248 248 Tyranitar Rock Dark
309 309 Electrike Electric
310 310 Manectric Electric
509 509 Purrloin Dark
510 510 Liepard Dark
538 538 Throh Fighting
682 682 Spritzee Fairy
683 683 Aromatisse Fairy
690 690 Skrelp Poison Water
691 691 Dragalge Poison Dragon
717 717 Yveltal Dark Flying

Updated cries

Many Pokémon introduced prior to Pokémon X and Y received newer, more realistic cries upon its release. Some Pokémon, such as Corphish, Pikachu, and Shiftry, received drastically different cries from the originals.

Compatibility

Pokémon X and Y can connect with the Pokémon Global Link website. They are mostly compatible with Pokémon Omega Ruby and Alpha Sapphire, with the exception of alternate forms, Mega Evolutions, moves, or Abilities introduced in those games, which cannot be traded to or used in battle with X and Y. The games are also able to communicate with Pokémon Bank, which allows the storage of Pokémon. Through Pokémon Bank and Poké Transporter, X and Y are able to communicate indirectly with games from Generation V.

Reception

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Gaming magazine Famitsu gave Pokémon X and Y a score of 39 out of 40.

The game sold more than four million copies during its first weekend on sale.[9][10] In the fiscal year of their release, they sold 12.26 million units.[11]

IGN rated the games an "Amazing" 9.0/10[12], praising its animation, characters, and multiplayer functionality, receiving the same score as Pokémon Black and White. Pokémon X and Y hold a rating of 87.26%[13] and 87.89%[14], respectively, on Game Rankings based on 45 reviews.

Music

Main article: Pokémon X & Pokémon Y: Super Music Collection

The soundtrack contains most of the background music and effect music from the games. The music is composed by Shota Kageyama (Sound Director of Pokémon X and Y), Hitomi Satō, Minako Adachi, and Junichi Masuda. Pokémon X and Pokémon Y are the first main series titles since Pokémon Gold and Silver that Gō Ichinose did not work on as a composer, since he shifted to a side project of Game Freak's during the development of Pokémon X and Y.

Staff

Main article: Staff of Pokémon X and Y

Version history

Version Release date Official changelog More information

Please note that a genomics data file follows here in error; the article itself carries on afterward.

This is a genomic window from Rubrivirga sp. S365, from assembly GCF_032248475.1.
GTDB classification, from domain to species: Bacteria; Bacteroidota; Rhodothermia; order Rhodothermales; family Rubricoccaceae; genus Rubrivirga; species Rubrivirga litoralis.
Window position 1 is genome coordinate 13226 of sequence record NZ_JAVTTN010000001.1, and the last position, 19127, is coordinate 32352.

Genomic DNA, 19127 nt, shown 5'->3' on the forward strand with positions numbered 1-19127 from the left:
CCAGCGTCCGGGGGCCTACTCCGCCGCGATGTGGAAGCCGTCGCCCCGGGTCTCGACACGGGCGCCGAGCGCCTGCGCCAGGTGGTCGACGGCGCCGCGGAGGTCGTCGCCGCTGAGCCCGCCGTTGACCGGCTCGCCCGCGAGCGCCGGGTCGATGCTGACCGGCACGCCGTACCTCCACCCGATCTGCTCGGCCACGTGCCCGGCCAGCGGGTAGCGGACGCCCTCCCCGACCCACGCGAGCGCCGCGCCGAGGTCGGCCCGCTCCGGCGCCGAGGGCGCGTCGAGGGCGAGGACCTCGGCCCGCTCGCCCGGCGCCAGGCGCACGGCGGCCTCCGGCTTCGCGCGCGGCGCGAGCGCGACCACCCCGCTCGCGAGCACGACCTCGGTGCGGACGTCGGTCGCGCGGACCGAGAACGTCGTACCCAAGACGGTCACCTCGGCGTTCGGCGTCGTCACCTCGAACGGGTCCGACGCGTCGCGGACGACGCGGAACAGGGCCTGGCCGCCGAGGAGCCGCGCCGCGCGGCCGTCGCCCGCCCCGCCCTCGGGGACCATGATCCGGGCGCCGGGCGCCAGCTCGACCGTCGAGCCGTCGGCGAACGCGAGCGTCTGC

1.0 October 12, 2013 N/A Initial release
1.1 October 25, 2013
  • Prevents the occurrence of a rare issue in which players are unable to resume playing after saving their game in certain areas of Lumiose City. [More info] Players already affected by this issue will also be able to resume playing normally after downloading and installing this update data.
Fix for the Lumiose City save glitch.
  • Prevents errors which sometimes occur when using certain functions of the GTS (a feature allowing players all around the world to exchange Pokémon).
Fix for the GTS filter error.
1.2 December 12, 2013
  • Fixes an occasional bug causing Pokémon not to learn new moves after evolving through Wonder Trade.
Fix for the Wonder Trade evolution learnset glitch.
  • Fixes an occasional bug where certain captions for Trainer PR Videos were not unlocked in Lumiose City.
Fix for the Trainer PR Videos glitch.
  • Updates an Internet communication issue.
Encrypts battling and trading communications. This prevents the use of cheating programs such as Instacheck and Battle Analyzer, which intercept online traffic and read information such as Pokémon data and the opponent's decisions. As such, this patch is required to connect to the Nintendo Network in-game (unlike the previous patch).
1.3 October 26, 2014
  • General bug fixes
  • Adjustments have been made to make a more fun gaming experience.
Changes Poké Ball animation to a different style.
1.4 April 1, 2015
  • Adjustments have been made for an improved gaming experience.
Initially caused the game to crash in battles between international players in Battle Spot Random Matchup, but no longer does after Battle Spot server was modified to display nicknames in such battles.
1.5 April 23, 2015
  • Fixes an issue to enhance the user's experience and enjoyment.

Development

See also: Pokémon X and Y beta
050Diglett.png This section is incomplete.
Please feel free to edit this section to add missing information and complete it.

According to Junichi Masuda in November 18, 2013, X and Y were in development for 3.5 years and involved more than 500 people if localization staff is included.[15]

Demonstration

050Diglett.png This section is incomplete.
Please feel free to edit this section to add missing information and complete it.
Reason: When/where/how the demo was playable.

In the Pokémon X demo, the player is Calem; in the Pokémon Y demo, the player is Serena. The player starts with a random level 30 Kalos starter Pokémon, Helioptile, and Sylveon. Pokémon-Amie is constantly present on the touch screen while the player is in the overworld. Pokémon do not gain experience in the demo.

The player is welcomed by Alexa, and starts in an area with a large fountain in an area of decreased elevation, surrounded by small staircases leading to the fountain. Between the player's starting position and the fountain is tall grass.